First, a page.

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Continuity and Differentiability NCERT Solutions for Class 12 Maths Exercise 5.2




In this page we have Continuity and Differentiability NCERT Solutions for Class 12 Maths Exercise 5.2 . Hope you like them and do not forget to like , social share and comment at the end of the page.

Differentiate the function with respect to x

Question 1
$\ sin (x^{2}+5)$
Solution
The given function is $f(x)=\ sin (x^{2}+5)$
We can see that $f$ is a composite function which can be written in the form of two composite function $u$ and $v$.
$u(x)=x^{2}+5$
$v(t)=\sin t$
$(vou)(x)=v(u(x))=v(x^{2}+5)=\sin (x^{2}+5)=f(x)$ put $t=(x^{2}+5)$
$\frac{\mathrm{d} v}{\mathrm{d} t}=\cos t$
And $\frac{\mathrm{d} t}{\mathrm{d} x}=2x$
By chain rule ,
$\frac{\mathrm{d} f}{\mathrm{d} x}=\frac{\mathrm{d} v}{\mathrm{d} t}\times \frac{\mathrm{d} t}{\mathrm{d} x}$
$\frac{\mathrm{d} f}{\mathrm{d} x}=\cos t \times (2x)$
And we know $t=x^{2}+5$
Thus $\frac{\mathrm{d} f}{\mathrm{d} x}=(2x)\cos x^{2}+5$


Question 2
$\cos (\sin x)$
Solution
Let $f(x)=\cos (\sin x)$
We can see that $f$ is a composite function which can be written in the form of two composite function $u$ and $v$.
$u(x)=\sin x\; \; and\; \; v(t)=\cos t$
$(vou)(x)=v(u(x))=v(\sin x)=\cos (\sin x)=f(x)$
Put $t=u(x)=\sin x$
$therefore,\; \frac{\mathrm{d} v}{\mathrm{d} t}=\frac{\mathrm{d} (\cos t)}{\mathrm{d} t}=-\sin t = -\sin(\sin x)$
$\frac{\mathrm{d} t}{\mathrm{d} x}=\frac{\mathrm{d} (\sin x)}{\mathrm{d} x}=\cos x$
By chain rule ,
$\frac{\mathrm{d} f}{\mathrm{d} x}=\frac{\mathrm{d} v}{\mathrm{d} t}\times \frac{\mathrm{d} t}{\mathrm{d} x}$
$\frac{\mathrm{d} f}{\mathrm{d} x}=-\sin (\sin x)\times \ cos x=-\cos x\sin (\sin x)$

Question 3
$\sin (ax+b)$
Solution

Let $f(x)=\sin (ax+b)$
We can see that $f$ is a composite function which can be written in the form of two composite function $u$ and $v$.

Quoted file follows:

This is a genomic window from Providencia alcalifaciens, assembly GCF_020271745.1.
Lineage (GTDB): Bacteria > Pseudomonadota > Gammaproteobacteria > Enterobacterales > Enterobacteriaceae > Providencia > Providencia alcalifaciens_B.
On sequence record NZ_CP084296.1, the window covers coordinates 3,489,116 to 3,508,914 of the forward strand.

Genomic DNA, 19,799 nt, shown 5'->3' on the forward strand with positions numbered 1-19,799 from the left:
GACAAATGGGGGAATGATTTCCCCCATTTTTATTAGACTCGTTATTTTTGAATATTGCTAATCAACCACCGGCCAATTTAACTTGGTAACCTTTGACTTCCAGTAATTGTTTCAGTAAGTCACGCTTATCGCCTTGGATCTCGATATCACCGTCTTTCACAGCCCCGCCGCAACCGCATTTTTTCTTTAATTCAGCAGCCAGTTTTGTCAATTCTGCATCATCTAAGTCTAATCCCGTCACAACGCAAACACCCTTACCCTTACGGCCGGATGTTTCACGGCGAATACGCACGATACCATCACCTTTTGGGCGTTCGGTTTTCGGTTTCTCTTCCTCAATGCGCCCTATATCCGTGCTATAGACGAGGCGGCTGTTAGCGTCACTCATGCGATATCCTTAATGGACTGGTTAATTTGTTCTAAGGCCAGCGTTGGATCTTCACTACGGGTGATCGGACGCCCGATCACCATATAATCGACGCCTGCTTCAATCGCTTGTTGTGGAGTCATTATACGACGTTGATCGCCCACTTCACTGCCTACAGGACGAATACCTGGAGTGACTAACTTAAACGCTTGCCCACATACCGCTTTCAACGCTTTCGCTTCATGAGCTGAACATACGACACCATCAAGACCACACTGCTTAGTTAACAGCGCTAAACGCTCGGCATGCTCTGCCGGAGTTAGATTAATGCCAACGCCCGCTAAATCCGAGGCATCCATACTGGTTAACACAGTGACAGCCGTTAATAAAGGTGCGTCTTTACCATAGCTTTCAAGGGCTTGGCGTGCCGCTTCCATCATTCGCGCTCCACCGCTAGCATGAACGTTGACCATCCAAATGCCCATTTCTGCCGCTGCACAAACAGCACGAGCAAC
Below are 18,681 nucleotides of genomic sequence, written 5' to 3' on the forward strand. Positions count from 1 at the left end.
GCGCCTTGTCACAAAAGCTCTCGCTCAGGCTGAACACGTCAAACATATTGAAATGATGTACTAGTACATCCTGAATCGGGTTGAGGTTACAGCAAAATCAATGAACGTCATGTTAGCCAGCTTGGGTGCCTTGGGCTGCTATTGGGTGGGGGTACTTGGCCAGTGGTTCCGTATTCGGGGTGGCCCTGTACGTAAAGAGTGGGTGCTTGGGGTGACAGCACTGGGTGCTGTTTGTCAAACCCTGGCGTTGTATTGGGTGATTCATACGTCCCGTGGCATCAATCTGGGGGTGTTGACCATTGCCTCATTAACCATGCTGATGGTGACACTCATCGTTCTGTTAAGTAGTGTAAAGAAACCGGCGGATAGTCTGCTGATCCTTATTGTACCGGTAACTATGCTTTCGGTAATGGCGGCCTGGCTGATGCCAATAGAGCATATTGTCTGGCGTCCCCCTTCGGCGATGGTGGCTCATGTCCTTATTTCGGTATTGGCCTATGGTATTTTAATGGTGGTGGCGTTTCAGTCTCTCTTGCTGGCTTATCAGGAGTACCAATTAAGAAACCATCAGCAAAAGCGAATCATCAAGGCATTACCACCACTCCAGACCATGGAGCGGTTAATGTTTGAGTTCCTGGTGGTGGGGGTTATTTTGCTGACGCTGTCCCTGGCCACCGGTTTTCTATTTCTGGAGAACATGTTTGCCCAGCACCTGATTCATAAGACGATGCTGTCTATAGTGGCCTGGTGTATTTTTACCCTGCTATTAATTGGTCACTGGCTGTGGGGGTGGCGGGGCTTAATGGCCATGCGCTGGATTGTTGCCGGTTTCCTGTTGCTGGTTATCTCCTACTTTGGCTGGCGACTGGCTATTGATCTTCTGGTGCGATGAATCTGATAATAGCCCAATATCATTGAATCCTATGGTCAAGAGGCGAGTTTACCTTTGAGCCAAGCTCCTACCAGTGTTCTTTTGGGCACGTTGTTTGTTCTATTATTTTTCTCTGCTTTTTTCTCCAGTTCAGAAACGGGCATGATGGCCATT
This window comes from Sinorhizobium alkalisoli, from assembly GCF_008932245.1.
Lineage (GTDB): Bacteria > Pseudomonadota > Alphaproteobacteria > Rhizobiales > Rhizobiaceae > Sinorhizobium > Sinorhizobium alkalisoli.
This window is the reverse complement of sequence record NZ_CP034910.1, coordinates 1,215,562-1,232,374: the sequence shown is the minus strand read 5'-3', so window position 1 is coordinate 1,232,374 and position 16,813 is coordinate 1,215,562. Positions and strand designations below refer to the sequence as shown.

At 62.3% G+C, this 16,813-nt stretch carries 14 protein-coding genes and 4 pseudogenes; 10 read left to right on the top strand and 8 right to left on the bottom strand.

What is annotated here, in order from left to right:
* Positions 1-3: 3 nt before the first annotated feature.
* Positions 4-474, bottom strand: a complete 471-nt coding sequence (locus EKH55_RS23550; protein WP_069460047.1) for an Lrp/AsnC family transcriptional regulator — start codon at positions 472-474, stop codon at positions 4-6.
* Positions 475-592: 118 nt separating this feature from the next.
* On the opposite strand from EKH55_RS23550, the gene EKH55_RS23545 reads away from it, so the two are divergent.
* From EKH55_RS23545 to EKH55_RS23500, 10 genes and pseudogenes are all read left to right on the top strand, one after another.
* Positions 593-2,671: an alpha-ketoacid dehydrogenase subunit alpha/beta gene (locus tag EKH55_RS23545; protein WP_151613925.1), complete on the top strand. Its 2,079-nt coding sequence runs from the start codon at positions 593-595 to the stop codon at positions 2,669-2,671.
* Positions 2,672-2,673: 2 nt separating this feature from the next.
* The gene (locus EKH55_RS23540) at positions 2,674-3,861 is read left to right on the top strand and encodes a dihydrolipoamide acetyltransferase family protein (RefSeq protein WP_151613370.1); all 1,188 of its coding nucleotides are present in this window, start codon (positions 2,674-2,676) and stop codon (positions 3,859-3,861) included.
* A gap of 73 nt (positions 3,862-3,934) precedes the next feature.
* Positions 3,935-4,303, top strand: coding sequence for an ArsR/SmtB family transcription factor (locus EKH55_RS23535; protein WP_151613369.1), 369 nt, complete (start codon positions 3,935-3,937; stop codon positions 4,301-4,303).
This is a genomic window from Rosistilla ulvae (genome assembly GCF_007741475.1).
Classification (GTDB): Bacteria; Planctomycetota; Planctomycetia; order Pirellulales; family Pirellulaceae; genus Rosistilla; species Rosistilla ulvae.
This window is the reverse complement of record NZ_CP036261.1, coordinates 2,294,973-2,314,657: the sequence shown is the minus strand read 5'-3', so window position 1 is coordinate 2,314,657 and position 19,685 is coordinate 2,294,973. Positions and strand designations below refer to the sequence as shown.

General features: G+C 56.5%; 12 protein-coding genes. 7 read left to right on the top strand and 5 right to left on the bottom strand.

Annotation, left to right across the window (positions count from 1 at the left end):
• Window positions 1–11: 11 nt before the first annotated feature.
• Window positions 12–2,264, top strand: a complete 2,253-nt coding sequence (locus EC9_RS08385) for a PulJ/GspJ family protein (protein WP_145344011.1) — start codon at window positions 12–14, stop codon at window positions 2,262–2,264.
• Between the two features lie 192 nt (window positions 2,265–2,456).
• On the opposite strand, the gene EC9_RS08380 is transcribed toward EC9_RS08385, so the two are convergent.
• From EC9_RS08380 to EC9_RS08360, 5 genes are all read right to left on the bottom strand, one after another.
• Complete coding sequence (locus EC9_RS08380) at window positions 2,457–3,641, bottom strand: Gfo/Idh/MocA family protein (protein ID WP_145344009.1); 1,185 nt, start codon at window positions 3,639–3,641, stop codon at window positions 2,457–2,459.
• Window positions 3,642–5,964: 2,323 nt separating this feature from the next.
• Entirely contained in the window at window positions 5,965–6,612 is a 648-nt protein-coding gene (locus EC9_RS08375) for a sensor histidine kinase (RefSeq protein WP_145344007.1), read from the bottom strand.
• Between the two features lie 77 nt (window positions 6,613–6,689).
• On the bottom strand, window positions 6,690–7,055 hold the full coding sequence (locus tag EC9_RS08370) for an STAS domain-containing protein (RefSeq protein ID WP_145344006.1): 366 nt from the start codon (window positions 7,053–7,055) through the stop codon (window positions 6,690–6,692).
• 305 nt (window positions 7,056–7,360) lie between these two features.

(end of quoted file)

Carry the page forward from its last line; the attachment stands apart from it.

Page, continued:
$u(x)=ax+b\; \; and\; \; v(t)=\sin t$
$(vou)(x)=v(u(x))=v(ax+b)=\sin (ax+b)=f(x)$
Put $t=u(x)=ax+b$
$therefore,\; \frac{\mathrm{d} v}{\mathrm{d} t}=\frac{\mathrm{d} (\sin t)}{\mathrm{d} t}=\cos t = \cos(ax+b)$
$\frac{\mathrm{d} t}{\mathrm{d} x}=\frac{\mathrm{d} (ax+b)}{\mathrm{d} x}=a$
By chain rule ,
$\frac{\mathrm{d} f}{\mathrm{d} x}=\frac{\mathrm{d} v}{\mathrm{d} t}\times \frac{\mathrm{d} t}{\mathrm{d} x}$
$\frac{\mathrm{d} f}{\mathrm{d} x}=a\times \ cos (ax+b)$

Question 4
$\sec (\tan (\sqrt{x}))$
Solution

Let $f(x)=\sec (\tan (\sqrt{x}))$
We can see that $f$ is a composite function which can be written in the form of three composite function $u$,$v$ and $w$.
$u(x)=\sqrt{x}\; \; v(t)=\tan t\; \; and w(s)=\sec s$
$(wovou)(x)=w[v(u(x))]=w[v(\sqrt{x})]=w[\tan( \sqrt{x})]=\sec (\tan (\sqrt{x}))=f(x)$
Put $s=v(t)=\tan t and t=u(x)=\sqrt{x}$
then ,$\frac{\mathrm{d} w}{\mathrm{d} s}=\frac{\mathrm{d} (\sec s)}{\mathrm{d} s}=\sec s\tan s$
Now $s=\tan t$ $=\sec(\tan t). \tan (\tan t)$
$=\sec(\tan \sqrt{x}). \tan (\tan \sqrt{x})$
$\frac{\mathrm{d} s}{\mathrm{d} t}=\frac{\mathrm{d} (\tan t)}{\mathrm{d} t}=\sec ^{2}t=\sec ^{2}\sqrt{t}$
$\frac{\mathrm{d} t}{\mathrm{d} x}=\frac{\mathrm{d} \sqrt{x}}{\mathrm{d} x}=\frac{\mathrm{d} (x^{\frac{1}{2}})}{\mathrm{d} x}=\frac{1}{2}.x^{\frac{1}{2}-1}=\frac{1}{2\sqrt{x}}$
By chain rule ,
$\frac{\mathrm{d} t}{\mathrm{d} x}=\frac{\mathrm{d} w}{\mathrm{d} s}\times \frac{\mathrm{d} s}{\mathrm{d} t}\times \frac{\mathrm{d} t}{\mathrm{d} x}$
=$\sec (\tan\sqrt{x}).\tan (\tan\sqrt{x})\times \sec ^{2} \sqrt{x}\times \frac{1}{2\sqrt{x}}$
=$\frac{\sec ^{2}\sqrt{x}.\sec (\tan \sqrt{x}.\tan (\tan \sqrt{x}))}{2\sqrt{x}}$

Question 5
$\frac{\sin (ax+b)}{\cos(cx+b)}$
Solution